More mainstream media analysis of the self-publishing phenomenon from io9 here.
While the headline is the big sellers’ numbers, though vaguely interesting they’re not really relevant. They aren’t what any new author could practically aim for – except maybe “B.V. Larson, who writes both sci-fi and fantasy, has sold some 250,000 copies of his 25 titles“. The key element there being twenty-five titles – if you stick at it, and write that many novels which are that good, you’ll sell a lot of books.
I also take issue with a couple of things in the article.
The first is: “Proponents of self-publishing like to point to these numbers as an encouraging sign that the market is strong, readers will gladly ignore copy-editing errors, and that big publishing is bad for authors.”
To which I reply: ‘yes it is’, ‘no, not all readers will ignore them’, and ‘maybe at the moment, yes, but no-one’s suggesting big publishing should die, just evolve’.
The second is: “readers face an increasingly difficult time trying to figure out what to read. Self-publishing has very few sign posts for readers; if you pick up a traditionally published book you know an editor not only liked a book, but managed to convince several layers of editors, publishers and marketing people to like it too.”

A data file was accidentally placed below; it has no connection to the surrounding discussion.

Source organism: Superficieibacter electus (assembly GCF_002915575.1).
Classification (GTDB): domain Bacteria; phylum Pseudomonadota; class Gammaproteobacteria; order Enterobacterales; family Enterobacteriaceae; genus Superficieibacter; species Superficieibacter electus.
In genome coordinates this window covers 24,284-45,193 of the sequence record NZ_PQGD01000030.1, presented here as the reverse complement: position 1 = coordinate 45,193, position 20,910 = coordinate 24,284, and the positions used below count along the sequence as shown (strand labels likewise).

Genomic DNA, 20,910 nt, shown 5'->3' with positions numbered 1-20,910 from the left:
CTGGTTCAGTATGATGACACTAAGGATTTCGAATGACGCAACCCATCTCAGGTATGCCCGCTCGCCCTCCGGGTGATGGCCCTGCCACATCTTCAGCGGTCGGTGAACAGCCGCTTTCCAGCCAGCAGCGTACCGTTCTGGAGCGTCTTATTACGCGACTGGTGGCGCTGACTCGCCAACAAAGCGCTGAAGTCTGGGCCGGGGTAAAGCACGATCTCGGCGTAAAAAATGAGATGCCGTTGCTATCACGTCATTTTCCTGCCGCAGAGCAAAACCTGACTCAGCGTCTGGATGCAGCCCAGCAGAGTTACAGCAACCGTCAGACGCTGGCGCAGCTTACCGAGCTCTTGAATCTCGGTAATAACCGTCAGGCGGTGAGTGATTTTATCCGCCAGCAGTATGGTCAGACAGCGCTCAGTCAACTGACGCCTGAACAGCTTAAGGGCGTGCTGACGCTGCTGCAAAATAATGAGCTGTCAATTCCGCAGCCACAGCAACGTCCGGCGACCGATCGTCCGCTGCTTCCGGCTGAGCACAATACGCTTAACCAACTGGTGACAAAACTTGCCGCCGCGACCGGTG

Bluff. How realistic is this scenario?
- Reader skims through the Amazon popularity list looking for their next sci-fi read
- Spots a cover that grabs their attention
- Reads the blurb and finds it snappy and intriguing
- Looks at the Publisher line in the ‘Product Details’ section and says ‘oh, I don’t recognise that publisher, so I’m not going to buy it’?
Given that on a randomly-chosen day at the end of February this year, 61% of the top 99 sci-fi bestsellers were self-published, it doesn’t seem that realistic!